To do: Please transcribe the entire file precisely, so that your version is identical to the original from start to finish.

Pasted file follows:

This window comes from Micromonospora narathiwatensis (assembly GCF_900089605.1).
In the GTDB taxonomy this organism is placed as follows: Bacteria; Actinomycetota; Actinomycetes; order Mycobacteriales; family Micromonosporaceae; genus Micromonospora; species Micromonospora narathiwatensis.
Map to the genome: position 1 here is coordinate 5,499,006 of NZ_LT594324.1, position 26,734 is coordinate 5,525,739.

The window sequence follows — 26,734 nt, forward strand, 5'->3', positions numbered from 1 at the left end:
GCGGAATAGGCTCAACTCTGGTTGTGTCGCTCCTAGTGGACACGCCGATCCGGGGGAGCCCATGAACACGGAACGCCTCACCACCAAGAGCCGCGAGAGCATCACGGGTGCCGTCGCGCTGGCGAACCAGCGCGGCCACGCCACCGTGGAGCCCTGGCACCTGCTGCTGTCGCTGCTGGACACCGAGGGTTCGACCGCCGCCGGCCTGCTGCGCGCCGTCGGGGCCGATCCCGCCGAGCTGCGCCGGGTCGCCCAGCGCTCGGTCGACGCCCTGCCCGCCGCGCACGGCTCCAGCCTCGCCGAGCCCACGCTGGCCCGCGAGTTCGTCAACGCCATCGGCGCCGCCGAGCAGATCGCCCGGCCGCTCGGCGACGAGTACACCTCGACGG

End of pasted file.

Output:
This window comes from Micromonospora narathiwatensis (assembly GCF_900089605.1).
In the GTDB taxonomy this organism is placed as follows: Bacteria; Actinomycetota; Actinomycetes; order Mycobacteriales; family Micromonosporaceae; genus Micromonospora; species Micromonospora narathiwatensis.
Map to the genome: position 1 here is coordinate 5,499,006 of NZ_LT594324.1, position 26,734 is coordinate 5,525,739.

The window sequence follows — 26,734 nt, forward strand, 5'->3', positions numbered from 1 at the left end:
GCGGAATAGGCTCAACTCTGGTTGTGTCGCTCCTAGTGGACACGCCGATCCGGGGGAGCCCATGAACACGGAACGCCTCACCACCAAGAGCCGCGAGAGCATCACGGGTGCCGTCGCGCTGGCGAACCAGCGCGGCCACGCCACCGTGGAGCCCTGGCACCTGCTGCTGTCGCTGCTGGACACCGAGGGTTCGACCGCCGCCGGCCTGCTGCGCGCCGTCGGGGCCGATCCCGCCGAGCTGCGCCGGGTCGCCCAGCGCTCGGTCGACGCCCTGCCCGCCGCGCACGGCTCCAGCCTCGCCGAGCCCACGCTGGCCCGCGAGTTCGTCAACGCCATCGGCGCCGCCGAGCAGATCGCCCGGCCGCTCGGCGACGAGTACACCTCGACGG